SFU biology department announces mandatory masks, vaccines

Simon Fraser University’s biology department has announced that it is mandating masks in all classrooms and lecture halls, and that vaccines will be required for entrance to faculty offices and labs. An email from SFU Chair of Biological Sciences Dr Isabelle Côté states that staff can refuse unvaccinated people entrance to biology offices and labs. “It’s absolutely essential that, very quickly, we mandate masks regardless of vaccination status and we mandate compulsory vaccination for everyone who can get vaccinated,” said Côté. These measures, which are effective immediately, exceed SFU’s current COVID-19 safety measures. CTV News says that Côté has been praised by students and staff, but has also heard “grumblings from school administration.” CTV News (BC)

Laurentian releases draft framework for members whose employment was altered, terminated

Laurentian University has released a draft framework for members of the Laurentian University Faculty Association (LUFA) and the Laurentian University Staff Union (LUSU) whose employment was altered or terminated. The framework covers the terms and conditions for severance pay, health benefits, and compensation. LUSU President Tom Fenske explained that the method includes an equation that claimants can use to calculate what Laurentian owes them, but that claimants likely will only get a percentage of the sum. “Our members are in the same pool as banks that are owed substantially more money,” said Fenske. “And so they’re all going to be treated the same. It’s going to be owed collectively.” Negotiations are ongoing and the framework has yet to be finalized. CBC (ON)

Strategies for applying for jobs using one-way video interviews: Opinion

Those applying for jobs using a one-way video interview can use a variety of techniques to make their response videos more attractive, writes Joseph Barber. The author suggests that applicants figure out how many retakes are allowed and how long they have to answer each question. Barber explains that the applicant’s sound, lighting, background, and ambiance is part of their first impression, and suggests that applicants make any necessary changes to their environment. The author encourages applicants to visualize the hiring team to make up for the lack of human feedback, and to bring positive energy and excitement to the interview. Finally, Barber suggests that applicants take the time to thoroughly prepare in order to be able to provide answers to questions within the time limit. Inside Higher Ed (Editorial)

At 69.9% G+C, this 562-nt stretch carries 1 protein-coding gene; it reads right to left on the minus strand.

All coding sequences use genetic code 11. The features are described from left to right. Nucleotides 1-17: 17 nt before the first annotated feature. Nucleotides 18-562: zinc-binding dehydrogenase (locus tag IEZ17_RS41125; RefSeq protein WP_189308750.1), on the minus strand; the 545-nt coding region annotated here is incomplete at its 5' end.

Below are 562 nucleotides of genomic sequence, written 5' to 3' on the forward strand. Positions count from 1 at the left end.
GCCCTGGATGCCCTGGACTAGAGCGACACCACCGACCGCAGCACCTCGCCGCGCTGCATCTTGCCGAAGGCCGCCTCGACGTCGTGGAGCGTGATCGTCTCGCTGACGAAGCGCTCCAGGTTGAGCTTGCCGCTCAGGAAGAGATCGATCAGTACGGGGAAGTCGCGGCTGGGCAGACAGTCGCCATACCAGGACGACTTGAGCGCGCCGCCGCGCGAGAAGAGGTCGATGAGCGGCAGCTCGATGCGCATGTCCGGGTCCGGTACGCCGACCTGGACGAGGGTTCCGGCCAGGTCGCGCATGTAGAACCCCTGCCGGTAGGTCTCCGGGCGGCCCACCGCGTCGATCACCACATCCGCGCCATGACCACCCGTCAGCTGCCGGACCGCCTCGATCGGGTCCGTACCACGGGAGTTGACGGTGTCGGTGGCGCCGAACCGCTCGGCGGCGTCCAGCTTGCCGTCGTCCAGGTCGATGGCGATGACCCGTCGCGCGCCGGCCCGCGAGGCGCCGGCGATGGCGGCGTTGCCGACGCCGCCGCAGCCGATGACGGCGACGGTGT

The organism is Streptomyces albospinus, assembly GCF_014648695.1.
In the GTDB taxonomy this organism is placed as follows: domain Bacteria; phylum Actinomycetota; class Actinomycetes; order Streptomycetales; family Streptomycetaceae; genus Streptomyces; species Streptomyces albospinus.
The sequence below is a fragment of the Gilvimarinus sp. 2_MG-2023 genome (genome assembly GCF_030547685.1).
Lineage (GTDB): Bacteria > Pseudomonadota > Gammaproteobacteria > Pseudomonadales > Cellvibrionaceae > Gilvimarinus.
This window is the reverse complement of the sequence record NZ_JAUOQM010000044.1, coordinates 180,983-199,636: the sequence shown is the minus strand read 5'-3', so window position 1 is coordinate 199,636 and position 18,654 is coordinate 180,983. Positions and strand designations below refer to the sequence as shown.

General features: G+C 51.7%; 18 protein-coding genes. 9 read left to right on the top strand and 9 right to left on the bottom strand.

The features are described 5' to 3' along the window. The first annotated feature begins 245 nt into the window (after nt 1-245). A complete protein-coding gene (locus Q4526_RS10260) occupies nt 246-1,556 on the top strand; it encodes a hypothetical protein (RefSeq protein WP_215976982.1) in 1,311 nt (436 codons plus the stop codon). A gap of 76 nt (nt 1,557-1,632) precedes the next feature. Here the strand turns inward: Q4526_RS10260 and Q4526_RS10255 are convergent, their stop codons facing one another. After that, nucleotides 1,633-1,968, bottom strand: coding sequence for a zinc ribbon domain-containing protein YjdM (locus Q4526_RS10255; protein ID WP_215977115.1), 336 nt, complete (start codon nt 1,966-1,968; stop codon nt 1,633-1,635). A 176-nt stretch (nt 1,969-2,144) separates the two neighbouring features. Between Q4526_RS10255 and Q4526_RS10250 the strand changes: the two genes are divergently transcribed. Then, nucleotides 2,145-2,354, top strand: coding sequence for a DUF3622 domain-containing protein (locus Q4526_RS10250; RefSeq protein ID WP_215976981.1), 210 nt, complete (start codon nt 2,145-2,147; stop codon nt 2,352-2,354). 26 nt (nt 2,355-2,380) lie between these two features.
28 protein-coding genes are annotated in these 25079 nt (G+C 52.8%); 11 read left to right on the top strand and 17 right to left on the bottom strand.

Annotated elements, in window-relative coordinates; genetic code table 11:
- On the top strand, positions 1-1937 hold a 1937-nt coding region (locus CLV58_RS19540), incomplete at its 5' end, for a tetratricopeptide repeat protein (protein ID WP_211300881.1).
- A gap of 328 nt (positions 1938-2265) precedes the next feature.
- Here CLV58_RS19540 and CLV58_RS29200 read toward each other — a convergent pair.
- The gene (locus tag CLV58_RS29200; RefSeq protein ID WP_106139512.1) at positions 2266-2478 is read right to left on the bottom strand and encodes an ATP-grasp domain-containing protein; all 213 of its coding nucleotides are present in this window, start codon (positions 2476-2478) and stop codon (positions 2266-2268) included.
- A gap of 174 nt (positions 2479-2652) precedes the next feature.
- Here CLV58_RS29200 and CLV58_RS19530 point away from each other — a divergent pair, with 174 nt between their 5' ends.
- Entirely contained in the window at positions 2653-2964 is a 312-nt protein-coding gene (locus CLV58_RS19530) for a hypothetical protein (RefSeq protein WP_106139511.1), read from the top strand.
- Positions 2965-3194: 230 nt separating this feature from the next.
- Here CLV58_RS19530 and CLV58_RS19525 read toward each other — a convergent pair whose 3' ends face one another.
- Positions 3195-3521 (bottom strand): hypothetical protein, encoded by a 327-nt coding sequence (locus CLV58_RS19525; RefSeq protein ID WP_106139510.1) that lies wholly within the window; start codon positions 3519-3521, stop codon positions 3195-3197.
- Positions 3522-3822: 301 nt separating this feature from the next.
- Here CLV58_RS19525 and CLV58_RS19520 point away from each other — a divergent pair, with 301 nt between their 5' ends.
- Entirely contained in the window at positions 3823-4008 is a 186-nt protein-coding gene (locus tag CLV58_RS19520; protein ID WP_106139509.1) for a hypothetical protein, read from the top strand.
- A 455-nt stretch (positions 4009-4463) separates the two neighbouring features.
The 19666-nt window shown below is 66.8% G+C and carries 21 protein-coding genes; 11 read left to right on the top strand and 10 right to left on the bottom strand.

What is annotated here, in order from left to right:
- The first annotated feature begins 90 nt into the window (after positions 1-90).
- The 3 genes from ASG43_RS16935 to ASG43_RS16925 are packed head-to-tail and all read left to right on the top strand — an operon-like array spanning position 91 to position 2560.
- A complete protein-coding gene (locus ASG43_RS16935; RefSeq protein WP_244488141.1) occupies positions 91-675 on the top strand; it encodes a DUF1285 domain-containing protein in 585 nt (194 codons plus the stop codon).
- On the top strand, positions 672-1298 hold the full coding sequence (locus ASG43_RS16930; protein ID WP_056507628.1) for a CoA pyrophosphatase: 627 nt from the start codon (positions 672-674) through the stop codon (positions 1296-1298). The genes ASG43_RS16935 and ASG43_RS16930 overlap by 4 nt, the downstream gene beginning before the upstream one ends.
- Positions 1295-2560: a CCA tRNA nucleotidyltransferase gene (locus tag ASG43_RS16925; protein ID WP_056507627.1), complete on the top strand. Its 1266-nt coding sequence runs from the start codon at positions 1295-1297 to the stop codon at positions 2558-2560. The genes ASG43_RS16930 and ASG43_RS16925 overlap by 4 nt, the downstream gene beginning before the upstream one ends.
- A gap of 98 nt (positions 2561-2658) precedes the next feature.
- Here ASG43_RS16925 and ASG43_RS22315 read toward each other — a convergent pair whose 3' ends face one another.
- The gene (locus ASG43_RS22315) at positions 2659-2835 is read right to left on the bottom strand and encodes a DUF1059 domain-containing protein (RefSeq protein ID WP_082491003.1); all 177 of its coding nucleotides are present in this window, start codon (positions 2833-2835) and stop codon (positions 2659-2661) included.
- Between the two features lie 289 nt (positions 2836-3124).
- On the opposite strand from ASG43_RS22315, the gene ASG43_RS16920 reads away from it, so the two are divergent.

BC universities join forces to form BCUSA

Several British Columbia universities have announced that they are joining together to form the BC Universities Sport Alliance (BCUSA). The new alliance will push for the Government of British Columbia to consider their athletes as high-performance competitors with the same level of COVID-19 restrictions as Olympic-calibre athletes. The BCUSA will also advocate for the Athlete Assistance Program (AAP) and sport host funding, contribute to safe sport movements, and issue recommendations on policy and coaching development as well as potentially foster intra-provincial sport collaboration. Institutions involved include the University of British Columbia (Vancouver and Okanagan), University of Victoria, University of the Fraser Valley, the University of Northern British Columbia, Thompson Rivers University, and Trinity Western University. The Province (BC)

Cambrian to launch cybersecurity program

Cambrian College has announced that it will be launching a cybersecurity graduate certificate program next January. The two-semester program will prepare students to protect computers, applications, and networks through training in areas such as infrastructure configuration, information systems security, risk management and policy, and ethics and law. “The COVID-19 global pandemic has made it very clear how much we all rely on computers and digital technology, in our schools, workplaces, communities and homes,” said Cambrian VP Academic Dr Paula Gouveia. “Now more than ever, the world needs highly skilled experts in cybersecurity.” Cambrian (ON)